To address problematics of E. coli contamination in

Triglav National Park we started to explore possible

vernacular principles which would be viable within

the constraints of the location.

We decided to dig into mechanical water filtration

with two different types of materials that can act as

filtrators – XYLEM TISSUE and POROUS


We imagined water filtration very simply: contaminated water

enters a filter in which particles are retained in the pores.

Purified water flows out of the filter.

First material we used as a water filter was xylem tissue from pine

and spruce wood. Since xylem tissue allows water to flow

through while blocking most types of contaminants that are

bigger than 70 nm, sapwood can filter out more than 99 % of E.

coli bacteria.

The spruce tree filters were used also because of the tree

species being widespread in Slovenia.

Photo by Bor Cvetko

Making a xylem filter.

Xylem filters also have their drawbacks. The filters have to be

swapped out regularly because the bacteria saturate the wood

which then loses its ability to filter the water. The filters also must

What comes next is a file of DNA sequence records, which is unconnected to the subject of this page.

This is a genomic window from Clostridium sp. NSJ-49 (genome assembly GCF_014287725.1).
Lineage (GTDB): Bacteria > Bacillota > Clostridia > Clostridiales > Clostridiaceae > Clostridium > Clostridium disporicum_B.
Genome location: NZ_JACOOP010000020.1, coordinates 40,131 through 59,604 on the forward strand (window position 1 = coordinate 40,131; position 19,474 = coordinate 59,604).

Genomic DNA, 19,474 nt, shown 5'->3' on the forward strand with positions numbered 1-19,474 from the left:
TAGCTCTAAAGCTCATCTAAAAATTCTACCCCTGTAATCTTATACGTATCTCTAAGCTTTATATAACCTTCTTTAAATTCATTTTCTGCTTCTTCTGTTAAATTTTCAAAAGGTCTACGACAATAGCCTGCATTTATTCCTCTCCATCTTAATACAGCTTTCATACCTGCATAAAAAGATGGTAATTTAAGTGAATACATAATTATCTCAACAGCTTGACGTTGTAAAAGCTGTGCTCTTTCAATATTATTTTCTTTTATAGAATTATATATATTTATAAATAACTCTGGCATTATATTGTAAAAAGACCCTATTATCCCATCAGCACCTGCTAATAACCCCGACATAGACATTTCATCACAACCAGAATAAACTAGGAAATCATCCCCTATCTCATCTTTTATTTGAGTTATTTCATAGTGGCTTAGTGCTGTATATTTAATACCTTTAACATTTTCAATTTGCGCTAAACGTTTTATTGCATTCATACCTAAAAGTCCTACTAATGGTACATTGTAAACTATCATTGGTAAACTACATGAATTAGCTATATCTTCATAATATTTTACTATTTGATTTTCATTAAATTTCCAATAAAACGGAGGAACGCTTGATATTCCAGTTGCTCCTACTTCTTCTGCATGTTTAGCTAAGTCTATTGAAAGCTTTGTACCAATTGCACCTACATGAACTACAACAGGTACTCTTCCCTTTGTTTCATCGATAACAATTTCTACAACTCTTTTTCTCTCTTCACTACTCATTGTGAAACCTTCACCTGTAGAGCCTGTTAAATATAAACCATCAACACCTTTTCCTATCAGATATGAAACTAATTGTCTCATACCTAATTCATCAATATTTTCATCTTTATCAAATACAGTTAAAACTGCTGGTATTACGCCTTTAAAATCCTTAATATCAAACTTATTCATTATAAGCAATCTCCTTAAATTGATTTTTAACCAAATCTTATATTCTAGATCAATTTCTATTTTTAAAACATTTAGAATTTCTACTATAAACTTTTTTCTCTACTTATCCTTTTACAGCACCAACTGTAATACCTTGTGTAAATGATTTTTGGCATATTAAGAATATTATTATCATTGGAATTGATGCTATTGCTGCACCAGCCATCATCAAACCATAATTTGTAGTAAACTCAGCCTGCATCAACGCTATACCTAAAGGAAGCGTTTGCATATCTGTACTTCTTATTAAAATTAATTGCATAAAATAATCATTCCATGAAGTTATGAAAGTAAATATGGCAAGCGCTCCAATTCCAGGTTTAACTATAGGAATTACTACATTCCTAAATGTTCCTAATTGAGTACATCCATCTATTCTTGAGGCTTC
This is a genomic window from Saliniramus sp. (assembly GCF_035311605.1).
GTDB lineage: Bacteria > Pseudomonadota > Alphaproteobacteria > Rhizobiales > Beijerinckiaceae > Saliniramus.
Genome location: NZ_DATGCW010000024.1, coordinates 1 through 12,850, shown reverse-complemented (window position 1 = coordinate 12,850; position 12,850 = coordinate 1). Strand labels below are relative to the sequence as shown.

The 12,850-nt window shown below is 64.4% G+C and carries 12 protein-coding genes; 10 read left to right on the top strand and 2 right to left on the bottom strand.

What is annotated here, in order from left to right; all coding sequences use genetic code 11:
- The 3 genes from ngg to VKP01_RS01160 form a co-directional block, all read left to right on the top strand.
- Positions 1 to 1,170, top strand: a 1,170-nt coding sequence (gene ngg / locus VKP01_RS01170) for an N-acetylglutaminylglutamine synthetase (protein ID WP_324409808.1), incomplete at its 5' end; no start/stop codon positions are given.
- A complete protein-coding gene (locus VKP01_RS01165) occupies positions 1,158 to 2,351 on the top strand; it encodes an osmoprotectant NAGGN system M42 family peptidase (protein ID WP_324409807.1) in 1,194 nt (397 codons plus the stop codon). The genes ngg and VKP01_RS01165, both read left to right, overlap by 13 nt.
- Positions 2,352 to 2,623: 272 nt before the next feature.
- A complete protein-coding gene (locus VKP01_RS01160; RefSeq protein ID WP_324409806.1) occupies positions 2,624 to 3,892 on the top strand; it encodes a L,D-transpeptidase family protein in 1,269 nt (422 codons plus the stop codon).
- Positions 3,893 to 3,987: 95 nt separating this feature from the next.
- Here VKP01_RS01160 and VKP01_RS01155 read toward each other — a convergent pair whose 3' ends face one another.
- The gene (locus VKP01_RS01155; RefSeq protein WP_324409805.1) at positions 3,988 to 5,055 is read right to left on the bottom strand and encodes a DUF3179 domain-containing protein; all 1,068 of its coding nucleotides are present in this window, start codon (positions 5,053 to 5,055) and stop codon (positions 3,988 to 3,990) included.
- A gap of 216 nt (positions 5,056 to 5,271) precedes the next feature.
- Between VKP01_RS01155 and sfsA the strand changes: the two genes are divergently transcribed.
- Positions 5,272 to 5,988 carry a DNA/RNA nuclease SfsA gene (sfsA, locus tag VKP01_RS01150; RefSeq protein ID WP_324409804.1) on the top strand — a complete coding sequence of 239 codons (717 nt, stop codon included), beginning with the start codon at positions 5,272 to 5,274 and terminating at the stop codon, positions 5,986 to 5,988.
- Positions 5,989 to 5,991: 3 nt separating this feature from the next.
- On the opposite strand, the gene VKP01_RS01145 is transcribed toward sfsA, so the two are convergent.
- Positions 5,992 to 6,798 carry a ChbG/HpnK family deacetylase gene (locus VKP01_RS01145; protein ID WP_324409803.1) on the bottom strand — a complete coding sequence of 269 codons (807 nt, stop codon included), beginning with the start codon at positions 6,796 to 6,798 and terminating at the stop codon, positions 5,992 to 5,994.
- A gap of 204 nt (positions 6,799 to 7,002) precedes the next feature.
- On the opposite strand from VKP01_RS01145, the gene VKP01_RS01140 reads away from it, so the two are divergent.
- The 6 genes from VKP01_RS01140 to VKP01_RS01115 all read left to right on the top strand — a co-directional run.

not dry out otherwise they also lose the ability to filter water.

Ceramic filters are affordable and sustainable, furthermore they

are also more versatile than xylem filters, however they must be

regularly cleaned to function properly. Small pore structure of

ceramic filters removes up to 99 % of bacteria, sediments and

turbidity but at the same time doesn’t remove minerals.

Photo by Bor Cvetko

Making a ceramic filter.

Stemming from material experimentation the process of form

exploration began with the help of generative design and 3D clay

printing technology.

Photo by Bor Cvetko

The goal was to generate forms that would act as scaffolding for

the water, enable and improve water permeability and enable

water movement and its upwards directed flow. To take

advantage of hydraulic pressure under the surface, the

underwater objects were designed in a way which enables water

absorption through the entire surface of the structure.

Polluted water enters the facility from all sides.